I, like many parents, have a hidden hope that one of my children will someday follow in my footsteps and one day become a photographer… a successful photographer, mind you. My oldest daughter was first introduced to photography when I gave her a Polaroid camera slr 680 (SX-70) at the age of four and then later a lighter new plastic Polaroid Spectra System. She’s now eight and for Christmas received a digital camera from her Uncle Chris and most recently I gave her a 1924 No.2 Kodak Brownie Cartridge Hawk-Eye, Model B from my collection (shoots 120mm, 6×9 cm).
With each new camera comes more questions on photography, art and the general “how do you do that“? Meanwhile, my wife Eve has just returned from a trip to Rochester, NY which included a visit to the George Eastman House – an amazing must pilgrimage for all photographers, whether you like Kodak or not- and purchased a comic book (gotta have a souveneir for the kids!) about George Eastman and the early history of Kodak. I, of course, had to read it (okay, twice) and despite its simplistic narrative it does answer many questions my 8 year old has regarding photography and this “new” Brownie camera she’s received… and it is presented in a manner that is accessable and fun to read. Yes, I know any discussion about Kodak nowadays is fraught with controversy and conflicting opinion but for my daughter it is perfect… and waaay more age appropriate than A World History of Photography byNaomi Rosenblum.
I, for one, would like to let her have her moment of blissful discovery for all things photographic- anger regarding Kodak (not to mention Ilford, Fuji and Agfa (RIP) et al) can come later. You know, like in art school!
As promised here is the next installment in the ongoing exploration of Diafine Developer and TX. In these videos hybrid artist and master printer Stephen Schaub (The Leader) discusses scanning techniques, color management considerations and Photoshop techniques to maximize your Diafine processed TX negatives!! (Please note that due to a time limitation on Youtube the video has been broken into two parts so be sure to watch BOTH videos!!)
Stay tuned for part 3 of the Diafine and TX saga early next week on the Figital Revolution!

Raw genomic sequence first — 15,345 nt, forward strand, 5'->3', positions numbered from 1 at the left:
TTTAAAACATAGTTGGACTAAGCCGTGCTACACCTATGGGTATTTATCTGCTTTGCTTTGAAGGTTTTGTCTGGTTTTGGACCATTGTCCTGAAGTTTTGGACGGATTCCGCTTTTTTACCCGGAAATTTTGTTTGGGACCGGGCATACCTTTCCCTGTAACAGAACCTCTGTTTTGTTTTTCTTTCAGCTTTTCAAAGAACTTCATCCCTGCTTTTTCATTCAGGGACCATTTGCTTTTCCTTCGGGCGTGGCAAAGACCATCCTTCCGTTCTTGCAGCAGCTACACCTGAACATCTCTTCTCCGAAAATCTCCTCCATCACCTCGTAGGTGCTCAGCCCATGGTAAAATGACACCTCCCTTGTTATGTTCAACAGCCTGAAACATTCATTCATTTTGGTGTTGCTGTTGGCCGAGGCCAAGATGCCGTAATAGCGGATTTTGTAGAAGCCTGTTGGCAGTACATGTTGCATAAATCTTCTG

Kodak IMHO hit a home run with the new TMAX 400. I’ve been testing the 35mm version- (the box says world’s sharpest 400… and it is!) and having now shot around 30 rolls of this film in Puerto Rico and tested a few more here in Vermont here are some initial thoughts (note- please be sure to click on the images to get a larger view):
1. I tried 3 different developers (D-76, XTOL and PMK… XTOL Straight wins hands down.)
2. True 400 speed in XTOL.
3. Extremely fine grain with a very, very nice tonality…MY NEW FAVORITE FILM!!!
4. I feel that the times posted by Kodak for this new film are pretty darn good- at least the Xtol processing time/ temp produces negs that scan perfectly.
I have posted an example snapshot I took of my wife Eve Ogden Schaub of LIFE=ART while at lunch in Puerto Rico (my Pina Colada is just out of the frame). The image was shot on a Leica M7 with a Summilux 50mm F1.4 at F/2.8 (060 filter on lens). Be sure to check out the detail images as well as they really illustrate why I feel this film is a real winner (remember…this is 35mm 400 speed film!)
The scan was done on our Imacon at 6300dpi, 16 Bit, Wet Mount. Printed at 16″ x 24″ on our d’Vinci Fine Art Printer it blows me away that this is 35mm. Go get this film NOW! This is a film we as photographers should support as it is fantastic (and how often can you say that these days?)
Please note that there is quite a bit of old stock TMAX 400 out there (I don’t like the old film at all)…the new version has only been out since Oct/ Nov 2007 and can be a bit hard to find. The box should have a red rectangle that says “World’s Sharpest !” The Catalog Number is: 894 7947…I purchased mine from a Calumet Store.
Here is a sample preview of my new artworks from Puerto Rico (These are from my Fragment Series). The image is 36″ x36″!
Viva La Revolution!!
Please note all images Copyright Stephen M. Schaub 2008
Film is not dead…yeah we know. Today I received a catalog from KEHproclaiming that Film Is Not Dead on the cover. Additionally, I also got a copy of an interesting study recently done by Kodak- to summarize:
9,000 professional photographers in the US were surveyed and over 75% said that they will continue to use film even as they embrace digital technology.
68% preferred the results from film to digital 48% find that medium and large format films capture superior quality 48% like the traditional photographic look 45% find film has better highlights and shadows 42% like film’s wide exposure latitude compared with digital 38% like film’s archival storage
The article goes on to state that Black and White in film is a big reason most photographers are still keeping film around (90%).
So what does all this mean?
In a nut shell…do both. Shoot film! Shoot digital! Do what you want and let the advertising hype just pass you by. I also received a copy of PDN today (current issue)…not surprising that almost every ad and new product review is about digital…how is that for reflecting what photographers are interested in (see above survey as a reminder).
We maintain that a good film scan is near impossible to beat in terms of quality and cost. Digital capture does have a place but… for now the Photographers have spoken.